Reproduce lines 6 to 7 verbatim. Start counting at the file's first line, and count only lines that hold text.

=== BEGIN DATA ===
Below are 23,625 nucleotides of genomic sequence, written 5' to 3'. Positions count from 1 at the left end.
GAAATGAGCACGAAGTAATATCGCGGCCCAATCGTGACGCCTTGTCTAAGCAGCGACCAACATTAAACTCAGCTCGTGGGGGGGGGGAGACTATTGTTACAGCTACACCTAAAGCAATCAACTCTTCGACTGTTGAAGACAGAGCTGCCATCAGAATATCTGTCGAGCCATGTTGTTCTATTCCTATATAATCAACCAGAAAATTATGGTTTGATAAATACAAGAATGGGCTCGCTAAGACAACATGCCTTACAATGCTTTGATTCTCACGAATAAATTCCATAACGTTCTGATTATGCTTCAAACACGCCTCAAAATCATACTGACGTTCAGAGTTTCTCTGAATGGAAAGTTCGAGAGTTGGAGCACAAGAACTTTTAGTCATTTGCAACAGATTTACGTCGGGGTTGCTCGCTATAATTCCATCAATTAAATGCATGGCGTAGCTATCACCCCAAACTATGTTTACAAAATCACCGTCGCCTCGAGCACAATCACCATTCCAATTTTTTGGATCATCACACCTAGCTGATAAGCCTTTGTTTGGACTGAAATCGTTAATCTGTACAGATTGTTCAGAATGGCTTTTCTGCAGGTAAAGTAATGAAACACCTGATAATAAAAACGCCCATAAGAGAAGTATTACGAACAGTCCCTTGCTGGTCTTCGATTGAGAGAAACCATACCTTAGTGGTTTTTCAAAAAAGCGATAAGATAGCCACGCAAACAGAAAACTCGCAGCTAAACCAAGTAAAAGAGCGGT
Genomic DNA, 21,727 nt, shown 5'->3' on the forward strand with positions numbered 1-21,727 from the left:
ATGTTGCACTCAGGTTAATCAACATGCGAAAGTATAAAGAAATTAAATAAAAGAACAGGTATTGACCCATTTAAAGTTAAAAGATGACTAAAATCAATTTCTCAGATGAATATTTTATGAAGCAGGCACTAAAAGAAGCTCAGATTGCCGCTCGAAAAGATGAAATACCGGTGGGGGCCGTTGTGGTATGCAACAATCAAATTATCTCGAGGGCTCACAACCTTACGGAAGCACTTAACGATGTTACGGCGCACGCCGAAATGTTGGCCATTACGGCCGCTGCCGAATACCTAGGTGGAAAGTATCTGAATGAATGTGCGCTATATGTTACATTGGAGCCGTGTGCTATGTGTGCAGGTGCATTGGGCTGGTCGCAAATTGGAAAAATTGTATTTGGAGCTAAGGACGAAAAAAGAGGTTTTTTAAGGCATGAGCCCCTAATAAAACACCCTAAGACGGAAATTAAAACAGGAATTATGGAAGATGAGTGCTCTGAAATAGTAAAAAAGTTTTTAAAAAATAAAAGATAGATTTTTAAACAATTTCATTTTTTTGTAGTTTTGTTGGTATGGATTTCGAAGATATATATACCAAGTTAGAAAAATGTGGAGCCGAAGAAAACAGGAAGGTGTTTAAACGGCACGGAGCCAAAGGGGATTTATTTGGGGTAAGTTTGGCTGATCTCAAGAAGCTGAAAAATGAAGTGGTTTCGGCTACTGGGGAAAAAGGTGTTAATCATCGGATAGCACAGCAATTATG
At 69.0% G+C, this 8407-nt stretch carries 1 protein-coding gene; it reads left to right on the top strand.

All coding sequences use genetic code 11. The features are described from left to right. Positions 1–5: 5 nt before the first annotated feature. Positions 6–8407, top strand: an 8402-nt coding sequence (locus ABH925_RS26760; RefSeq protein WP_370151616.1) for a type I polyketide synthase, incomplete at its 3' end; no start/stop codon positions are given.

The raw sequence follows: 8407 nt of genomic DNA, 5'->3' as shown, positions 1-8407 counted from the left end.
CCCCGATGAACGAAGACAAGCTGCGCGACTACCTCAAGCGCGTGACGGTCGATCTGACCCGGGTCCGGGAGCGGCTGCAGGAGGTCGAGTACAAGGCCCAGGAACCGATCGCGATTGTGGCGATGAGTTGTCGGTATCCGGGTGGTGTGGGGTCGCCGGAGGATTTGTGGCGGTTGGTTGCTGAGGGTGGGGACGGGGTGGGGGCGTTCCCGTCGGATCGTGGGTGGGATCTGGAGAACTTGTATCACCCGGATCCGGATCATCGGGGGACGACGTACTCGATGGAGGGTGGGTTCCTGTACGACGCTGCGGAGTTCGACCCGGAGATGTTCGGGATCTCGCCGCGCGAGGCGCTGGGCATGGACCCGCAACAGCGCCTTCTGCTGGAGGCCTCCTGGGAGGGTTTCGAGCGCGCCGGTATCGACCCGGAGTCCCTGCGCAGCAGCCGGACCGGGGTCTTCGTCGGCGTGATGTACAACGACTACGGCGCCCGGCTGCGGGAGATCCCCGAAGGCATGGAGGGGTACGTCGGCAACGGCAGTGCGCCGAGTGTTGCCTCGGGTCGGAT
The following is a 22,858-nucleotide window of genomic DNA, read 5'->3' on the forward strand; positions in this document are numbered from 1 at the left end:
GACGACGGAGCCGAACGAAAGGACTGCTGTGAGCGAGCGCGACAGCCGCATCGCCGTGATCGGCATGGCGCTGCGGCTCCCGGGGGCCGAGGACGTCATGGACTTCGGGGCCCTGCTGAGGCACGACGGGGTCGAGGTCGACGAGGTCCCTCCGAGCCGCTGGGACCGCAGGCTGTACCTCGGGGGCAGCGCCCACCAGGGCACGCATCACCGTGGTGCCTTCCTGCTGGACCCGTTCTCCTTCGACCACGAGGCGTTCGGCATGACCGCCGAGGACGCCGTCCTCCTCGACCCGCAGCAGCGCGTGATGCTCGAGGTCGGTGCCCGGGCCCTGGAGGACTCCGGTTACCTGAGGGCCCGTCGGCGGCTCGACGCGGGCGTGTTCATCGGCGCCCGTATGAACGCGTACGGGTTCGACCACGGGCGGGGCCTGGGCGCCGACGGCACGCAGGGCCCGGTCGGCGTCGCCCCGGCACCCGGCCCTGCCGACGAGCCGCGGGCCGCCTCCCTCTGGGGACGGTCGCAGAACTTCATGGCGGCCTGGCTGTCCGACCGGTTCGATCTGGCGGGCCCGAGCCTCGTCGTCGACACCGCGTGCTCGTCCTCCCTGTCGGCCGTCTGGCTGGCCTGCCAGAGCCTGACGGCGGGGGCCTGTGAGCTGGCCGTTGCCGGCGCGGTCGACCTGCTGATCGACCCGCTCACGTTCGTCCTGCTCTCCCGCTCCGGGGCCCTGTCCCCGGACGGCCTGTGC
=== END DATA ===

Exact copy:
All coding sequences use genetic code 11. The features are described from left to right. Positions 1–5: 5 nt before the first annotated feature. Positions 6–8407, top strand: an 8402-nt coding sequence (locus ABH925_RS26760; RefSeq protein WP_370151616.1) for a type I polyketide synthase, incomplete at its 3' end; no start/stop codon positions are given.

The raw sequence follows: 8407 nt of genomic DNA, 5'->3' as shown, positions 1-8407 counted from the left end.